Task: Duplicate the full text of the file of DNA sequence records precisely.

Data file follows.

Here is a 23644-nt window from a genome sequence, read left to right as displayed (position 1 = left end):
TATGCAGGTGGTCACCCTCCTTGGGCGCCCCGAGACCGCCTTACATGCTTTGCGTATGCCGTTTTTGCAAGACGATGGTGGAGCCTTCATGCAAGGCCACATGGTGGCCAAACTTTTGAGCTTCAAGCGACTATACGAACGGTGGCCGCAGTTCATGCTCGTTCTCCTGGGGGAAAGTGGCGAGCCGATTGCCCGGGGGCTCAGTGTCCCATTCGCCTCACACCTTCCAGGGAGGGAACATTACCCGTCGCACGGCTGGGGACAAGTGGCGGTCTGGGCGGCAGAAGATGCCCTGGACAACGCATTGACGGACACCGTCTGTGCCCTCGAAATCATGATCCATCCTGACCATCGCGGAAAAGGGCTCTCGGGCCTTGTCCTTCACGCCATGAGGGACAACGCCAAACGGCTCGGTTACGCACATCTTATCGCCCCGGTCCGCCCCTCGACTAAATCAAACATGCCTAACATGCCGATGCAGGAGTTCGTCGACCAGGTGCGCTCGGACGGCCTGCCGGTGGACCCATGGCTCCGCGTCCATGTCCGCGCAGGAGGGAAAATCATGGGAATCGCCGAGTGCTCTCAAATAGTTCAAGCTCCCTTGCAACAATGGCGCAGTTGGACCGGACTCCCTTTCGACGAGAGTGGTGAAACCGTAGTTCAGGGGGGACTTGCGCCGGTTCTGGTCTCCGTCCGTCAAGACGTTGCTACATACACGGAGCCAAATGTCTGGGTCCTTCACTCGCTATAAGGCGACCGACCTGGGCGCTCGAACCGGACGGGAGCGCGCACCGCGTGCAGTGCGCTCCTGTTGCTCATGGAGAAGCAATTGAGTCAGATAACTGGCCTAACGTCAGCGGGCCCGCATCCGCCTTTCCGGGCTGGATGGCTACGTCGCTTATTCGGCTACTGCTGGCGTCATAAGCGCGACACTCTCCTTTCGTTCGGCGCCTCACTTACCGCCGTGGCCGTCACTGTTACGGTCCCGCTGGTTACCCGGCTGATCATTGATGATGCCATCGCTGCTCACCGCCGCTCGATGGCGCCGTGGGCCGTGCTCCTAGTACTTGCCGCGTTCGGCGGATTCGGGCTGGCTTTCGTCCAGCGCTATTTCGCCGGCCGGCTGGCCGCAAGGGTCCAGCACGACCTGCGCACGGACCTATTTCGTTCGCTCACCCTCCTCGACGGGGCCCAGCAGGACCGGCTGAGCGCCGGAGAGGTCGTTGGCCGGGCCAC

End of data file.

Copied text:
Here is a 23644-nt window from a genome sequence, read left to right as displayed (position 1 = left end):
TATGCAGGTGGTCACCCTCCTTGGGCGCCCCGAGACCGCCTTACATGCTTTGCGTATGCCGTTTTTGCAAGACGATGGTGGAGCCTTCATGCAAGGCCACATGGTGGCCAAACTTTTGAGCTTCAAGCGACTATACGAACGGTGGCCGCAGTTCATGCTCGTTCTCCTGGGGGAAAGTGGCGAGCCGATTGCCCGGGGGCTCAGTGTCCCATTCGCCTCACACCTTCCAGGGAGGGAACATTACCCGTCGCACGGCTGGGGACAAGTGGCGGTCTGGGCGGCAGAAGATGCCCTGGACAACGCATTGACGGACACCGTCTGTGCCCTCGAAATCATGATCCATCCTGACCATCGCGGAAAAGGGCTCTCGGGCCTTGTCCTTCACGCCATGAGGGACAACGCCAAACGGCTCGGTTACGCACATCTTATCGCCCCGGTCCGCCCCTCGACTAAATCAAACATGCCTAACATGCCGATGCAGGAGTTCGTCGACCAGGTGCGCTCGGACGGCCTGCCGGTGGACCCATGGCTCCGCGTCCATGTCCGCGCAGGAGGGAAAATCATGGGAATCGCCGAGTGCTCTCAAATAGTTCAAGCTCCCTTGCAACAATGGCGCAGTTGGACCGGACTCCCTTTCGACGAGAGTGGTGAAACCGTAGTTCAGGGGGGACTTGCGCCGGTTCTGGTCTCCGTCCGTCAAGACGTTGCTACATACACGGAGCCAAATGTCTGGGTCCTTCACTCGCTATAAGGCGACCGACCTGGGCGCTCGAACCGGACGGGAGCGCGCACCGCGTGCAGTGCGCTCCTGTTGCTCATGGAGAAGCAATTGAGTCAGATAACTGGCCTAACGTCAGCGGGCCCGCATCCGCCTTTCCGGGCTGGATGGCTACGTCGCTTATTCGGCTACTGCTGGCGTCATAAGCGCGACACTCTCCTTTCGTTCGGCGCCTCACTTACCGCCGTGGCCGTCACTGTTACGGTCCCGCTGGTTACCCGGCTGATCATTGATGATGCCATCGCTGCTCACCGCCGCTCGATGGCGCCGTGGGCCGTGCTCCTAGTACTTGCCGCGTTCGGCGGATTCGGGCTGGCTTTCGTCCAGCGCTATTTCGCCGGCCGGCTGGCCGCAAGGGTCCAGCACGACCTGCGCACGGACCTATTTCGTTCGCTCACCCTCCTCGACGGGGCCCAGCAGGACCGGCTGAGCGCCGGAGAGGTCGTTGGCCGGGCCAC